By Diane Urbani de la Paz
Peninsula Daily News
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THE RECYCLERY, A nonprofit bike center at Blaine and Kearney streets in Port Townsend, invites the public to its birthday party — also an introduction to the Step On It! campaign — Thursday at the Cotton Building, 607 Water St., Port Townsend. Food, speakers and music by PT Songlines will be part of the festivities starting at 6 p.m. Also, an 8:30 p.m. bike ride is planned from the Cotton Building to the ReCyclery.
Much more information about the ReCyclery's programs, membership and volunteering awaits at www.PTReCyclery.com. The ReCyclery is open from noon to 6 p.m. Tuesday through Saturday and can be reached at 360-643-1755.
Among the programs starting this month: “Unicycle 101,” a no-experience-necessary class for adults and for children age 12 and older. Some unicycles will be available for participants; new ones are for sale, too. The cost for the class, to be offered from 3:30 p.m. to 5:30 p.m. Wednesdays from May 8-29, is $15 to drop in or $55 for the whole series. For details, phone Danny Milholland at 360-385-0519.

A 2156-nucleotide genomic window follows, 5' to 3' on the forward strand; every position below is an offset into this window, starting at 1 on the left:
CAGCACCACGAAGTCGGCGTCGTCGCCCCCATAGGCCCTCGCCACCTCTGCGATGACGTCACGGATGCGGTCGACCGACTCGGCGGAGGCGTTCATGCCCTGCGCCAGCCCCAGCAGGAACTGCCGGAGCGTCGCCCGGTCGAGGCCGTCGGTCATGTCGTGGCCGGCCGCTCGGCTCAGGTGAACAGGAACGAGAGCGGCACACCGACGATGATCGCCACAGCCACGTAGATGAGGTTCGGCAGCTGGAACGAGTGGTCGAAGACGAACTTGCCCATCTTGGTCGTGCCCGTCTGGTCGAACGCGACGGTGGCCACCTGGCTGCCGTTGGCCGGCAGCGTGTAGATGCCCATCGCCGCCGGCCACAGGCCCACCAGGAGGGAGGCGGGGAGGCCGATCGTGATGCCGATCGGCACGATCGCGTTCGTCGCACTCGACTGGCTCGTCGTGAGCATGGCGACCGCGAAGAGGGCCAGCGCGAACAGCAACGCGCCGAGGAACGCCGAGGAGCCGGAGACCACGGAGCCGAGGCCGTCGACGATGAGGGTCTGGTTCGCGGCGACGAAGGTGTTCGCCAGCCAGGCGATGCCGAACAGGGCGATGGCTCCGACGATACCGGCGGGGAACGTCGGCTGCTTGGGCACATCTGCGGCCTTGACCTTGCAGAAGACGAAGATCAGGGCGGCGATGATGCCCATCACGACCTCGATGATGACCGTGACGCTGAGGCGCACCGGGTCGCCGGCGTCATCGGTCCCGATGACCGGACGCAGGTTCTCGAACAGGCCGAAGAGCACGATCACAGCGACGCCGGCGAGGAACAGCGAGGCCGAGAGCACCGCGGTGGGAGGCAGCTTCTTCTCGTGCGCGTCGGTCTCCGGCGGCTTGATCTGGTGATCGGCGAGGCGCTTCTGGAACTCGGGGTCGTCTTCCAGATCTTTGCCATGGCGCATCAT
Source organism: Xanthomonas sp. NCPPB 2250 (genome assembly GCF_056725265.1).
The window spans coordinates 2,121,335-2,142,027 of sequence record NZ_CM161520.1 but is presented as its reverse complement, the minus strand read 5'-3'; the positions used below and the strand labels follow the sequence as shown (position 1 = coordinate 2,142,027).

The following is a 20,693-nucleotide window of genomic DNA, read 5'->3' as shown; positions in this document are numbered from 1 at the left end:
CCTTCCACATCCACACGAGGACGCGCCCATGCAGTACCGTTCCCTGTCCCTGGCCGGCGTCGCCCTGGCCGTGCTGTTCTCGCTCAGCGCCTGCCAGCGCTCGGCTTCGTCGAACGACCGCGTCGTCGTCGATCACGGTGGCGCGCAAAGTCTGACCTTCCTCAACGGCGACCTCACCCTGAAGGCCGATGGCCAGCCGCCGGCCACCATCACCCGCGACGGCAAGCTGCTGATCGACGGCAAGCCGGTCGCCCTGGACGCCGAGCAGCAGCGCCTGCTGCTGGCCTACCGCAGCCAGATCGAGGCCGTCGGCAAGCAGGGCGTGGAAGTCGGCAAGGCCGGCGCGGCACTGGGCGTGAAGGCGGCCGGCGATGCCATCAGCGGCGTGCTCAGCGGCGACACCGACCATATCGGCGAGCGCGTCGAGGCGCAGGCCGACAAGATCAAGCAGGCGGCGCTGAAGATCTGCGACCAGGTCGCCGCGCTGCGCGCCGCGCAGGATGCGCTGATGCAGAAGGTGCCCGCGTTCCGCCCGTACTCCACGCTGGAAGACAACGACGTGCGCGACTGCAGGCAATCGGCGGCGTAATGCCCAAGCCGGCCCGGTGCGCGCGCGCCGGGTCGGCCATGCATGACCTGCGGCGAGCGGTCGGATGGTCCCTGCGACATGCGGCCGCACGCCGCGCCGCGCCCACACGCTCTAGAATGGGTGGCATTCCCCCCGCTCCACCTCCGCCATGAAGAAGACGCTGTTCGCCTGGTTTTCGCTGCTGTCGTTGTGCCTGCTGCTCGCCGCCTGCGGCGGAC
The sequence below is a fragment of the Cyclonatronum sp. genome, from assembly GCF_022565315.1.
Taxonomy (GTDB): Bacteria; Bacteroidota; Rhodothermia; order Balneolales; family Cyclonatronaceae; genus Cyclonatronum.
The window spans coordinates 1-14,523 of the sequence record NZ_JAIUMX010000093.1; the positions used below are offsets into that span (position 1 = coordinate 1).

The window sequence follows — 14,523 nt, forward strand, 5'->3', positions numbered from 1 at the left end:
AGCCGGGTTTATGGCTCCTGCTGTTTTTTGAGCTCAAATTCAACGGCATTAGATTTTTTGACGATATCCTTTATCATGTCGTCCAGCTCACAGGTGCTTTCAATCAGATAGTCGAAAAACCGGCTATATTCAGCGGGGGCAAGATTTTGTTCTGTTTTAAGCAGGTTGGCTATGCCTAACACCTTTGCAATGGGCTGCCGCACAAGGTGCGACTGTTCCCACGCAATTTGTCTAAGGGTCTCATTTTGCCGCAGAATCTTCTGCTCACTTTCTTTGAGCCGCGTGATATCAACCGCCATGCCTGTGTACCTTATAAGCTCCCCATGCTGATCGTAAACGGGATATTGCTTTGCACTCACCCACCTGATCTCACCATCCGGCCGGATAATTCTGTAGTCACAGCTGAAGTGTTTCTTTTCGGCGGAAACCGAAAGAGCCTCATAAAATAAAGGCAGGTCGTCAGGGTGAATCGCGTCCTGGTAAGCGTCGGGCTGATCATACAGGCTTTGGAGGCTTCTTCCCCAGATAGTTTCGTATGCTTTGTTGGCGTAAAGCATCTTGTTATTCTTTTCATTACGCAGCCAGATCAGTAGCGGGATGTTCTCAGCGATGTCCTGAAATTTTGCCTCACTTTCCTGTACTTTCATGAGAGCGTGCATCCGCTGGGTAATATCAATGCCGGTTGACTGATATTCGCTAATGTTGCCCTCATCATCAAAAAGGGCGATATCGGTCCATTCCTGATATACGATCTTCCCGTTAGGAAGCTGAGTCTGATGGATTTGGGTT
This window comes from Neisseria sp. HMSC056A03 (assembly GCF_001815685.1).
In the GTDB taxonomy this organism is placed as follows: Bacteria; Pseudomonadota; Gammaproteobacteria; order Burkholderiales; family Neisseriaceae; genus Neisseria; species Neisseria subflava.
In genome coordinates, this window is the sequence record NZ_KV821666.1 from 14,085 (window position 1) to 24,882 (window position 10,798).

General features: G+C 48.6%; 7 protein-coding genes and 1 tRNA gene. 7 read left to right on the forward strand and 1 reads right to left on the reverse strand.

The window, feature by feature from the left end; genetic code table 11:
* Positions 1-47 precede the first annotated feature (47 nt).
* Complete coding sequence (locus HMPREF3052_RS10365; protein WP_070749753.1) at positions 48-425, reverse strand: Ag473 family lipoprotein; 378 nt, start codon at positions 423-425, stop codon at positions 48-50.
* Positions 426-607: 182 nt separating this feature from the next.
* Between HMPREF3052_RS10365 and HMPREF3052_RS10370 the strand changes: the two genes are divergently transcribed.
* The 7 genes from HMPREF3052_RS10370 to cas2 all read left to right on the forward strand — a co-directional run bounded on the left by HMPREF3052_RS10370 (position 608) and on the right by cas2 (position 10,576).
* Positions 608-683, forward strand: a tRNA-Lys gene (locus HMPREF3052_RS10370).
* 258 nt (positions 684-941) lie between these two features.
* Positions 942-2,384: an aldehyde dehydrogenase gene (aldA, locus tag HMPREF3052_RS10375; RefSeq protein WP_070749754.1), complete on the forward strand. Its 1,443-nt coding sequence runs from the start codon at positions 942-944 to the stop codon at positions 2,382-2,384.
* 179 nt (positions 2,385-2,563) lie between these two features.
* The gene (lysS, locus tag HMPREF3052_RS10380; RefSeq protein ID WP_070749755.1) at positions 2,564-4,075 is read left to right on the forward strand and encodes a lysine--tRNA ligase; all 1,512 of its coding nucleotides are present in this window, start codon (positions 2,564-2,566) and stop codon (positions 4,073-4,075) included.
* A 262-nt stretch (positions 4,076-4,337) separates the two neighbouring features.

Peninsula Daily News
"Port Angeles student seeks online votes in national poster contest (with related story about "Step On It" biking and walking" — http://www.peninsuladailynews.com/article/20130505/NEWS/305059998
PORT TOWNSEND — Once there was a teenager, a self-described “Army brat” born at Fort Lewis, who came to live in Port Townsend. He read the words of Mahatma Gandhi about being the change he wished to see in the world — and took them to heart.
In Port Townsend in the early 21st century, this meant volunteering. For this young man, it meant sharing his skills in bicycle repair — not for donations and not for tips. This volunteer was a kind of bicycle doctor, holding clinics at the Boiler Room, downtown's nonprofit coffee house, and at the Port Townsend Food Co-op.